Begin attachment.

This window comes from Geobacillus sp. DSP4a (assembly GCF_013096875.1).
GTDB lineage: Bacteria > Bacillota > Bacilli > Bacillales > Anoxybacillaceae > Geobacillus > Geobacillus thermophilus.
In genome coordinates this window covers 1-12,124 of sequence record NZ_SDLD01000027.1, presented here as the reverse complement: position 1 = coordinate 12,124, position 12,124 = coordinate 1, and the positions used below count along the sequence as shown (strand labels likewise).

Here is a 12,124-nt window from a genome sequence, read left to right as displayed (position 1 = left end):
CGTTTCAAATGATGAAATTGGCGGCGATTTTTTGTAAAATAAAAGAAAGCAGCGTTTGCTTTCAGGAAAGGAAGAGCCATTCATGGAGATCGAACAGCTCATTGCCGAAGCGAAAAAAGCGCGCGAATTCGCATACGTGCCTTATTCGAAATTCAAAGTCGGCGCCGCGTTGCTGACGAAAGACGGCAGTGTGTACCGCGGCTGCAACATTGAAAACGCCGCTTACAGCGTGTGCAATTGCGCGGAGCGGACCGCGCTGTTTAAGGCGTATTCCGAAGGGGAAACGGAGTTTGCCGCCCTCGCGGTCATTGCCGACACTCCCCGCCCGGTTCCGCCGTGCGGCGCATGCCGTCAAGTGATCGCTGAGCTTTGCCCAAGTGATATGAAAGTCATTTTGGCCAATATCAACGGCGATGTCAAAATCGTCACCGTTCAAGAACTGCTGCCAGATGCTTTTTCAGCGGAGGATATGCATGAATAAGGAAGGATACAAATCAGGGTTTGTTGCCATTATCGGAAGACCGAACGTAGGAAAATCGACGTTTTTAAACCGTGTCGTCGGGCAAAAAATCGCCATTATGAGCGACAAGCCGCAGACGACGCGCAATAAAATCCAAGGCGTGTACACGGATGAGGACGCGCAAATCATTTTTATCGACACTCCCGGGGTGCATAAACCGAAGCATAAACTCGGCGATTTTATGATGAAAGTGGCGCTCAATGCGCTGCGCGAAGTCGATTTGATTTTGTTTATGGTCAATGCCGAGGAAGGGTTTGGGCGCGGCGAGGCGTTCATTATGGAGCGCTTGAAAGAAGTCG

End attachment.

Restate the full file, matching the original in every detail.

This window comes from Geobacillus sp. DSP4a (assembly GCF_013096875.1).
GTDB lineage: Bacteria > Bacillota > Bacilli > Bacillales > Anoxybacillaceae > Geobacillus > Geobacillus thermophilus.
In genome coordinates this window covers 1-12,124 of sequence record NZ_SDLD01000027.1, presented here as the reverse complement: position 1 = coordinate 12,124, position 12,124 = coordinate 1, and the positions used below count along the sequence as shown (strand labels likewise).

Here is a 12,124-nt window from a genome sequence, read left to right as displayed (position 1 = left end):
CGTTTCAAATGATGAAATTGGCGGCGATTTTTTGTAAAATAAAAGAAAGCAGCGTTTGCTTTCAGGAAAGGAAGAGCCATTCATGGAGATCGAACAGCTCATTGCCGAAGCGAAAAAAGCGCGCGAATTCGCATACGTGCCTTATTCGAAATTCAAAGTCGGCGCCGCGTTGCTGACGAAAGACGGCAGTGTGTACCGCGGCTGCAACATTGAAAACGCCGCTTACAGCGTGTGCAATTGCGCGGAGCGGACCGCGCTGTTTAAGGCGTATTCCGAAGGGGAAACGGAGTTTGCCGCCCTCGCGGTCATTGCCGACACTCCCCGCCCGGTTCCGCCGTGCGGCGCATGCCGTCAAGTGATCGCTGAGCTTTGCCCAAGTGATATGAAAGTCATTTTGGCCAATATCAACGGCGATGTCAAAATCGTCACCGTTCAAGAACTGCTGCCAGATGCTTTTTCAGCGGAGGATATGCATGAATAAGGAAGGATACAAATCAGGGTTTGTTGCCATTATCGGAAGACCGAACGTAGGAAAATCGACGTTTTTAAACCGTGTCGTCGGGCAAAAAATCGCCATTATGAGCGACAAGCCGCAGACGACGCGCAATAAAATCCAAGGCGTGTACACGGATGAGGACGCGCAAATCATTTTTATCGACACTCCCGGGGTGCATAAACCGAAGCATAAACTCGGCGATTTTATGATGAAAGTGGCGCTCAATGCGCTGCGCGAAGTCGATTTGATTTTGTTTATGGTCAATGCCGAGGAAGGGTTTGGGCGCGGCGAGGCGTTCATTATGGAGCGCTTGAAAGAAGTCG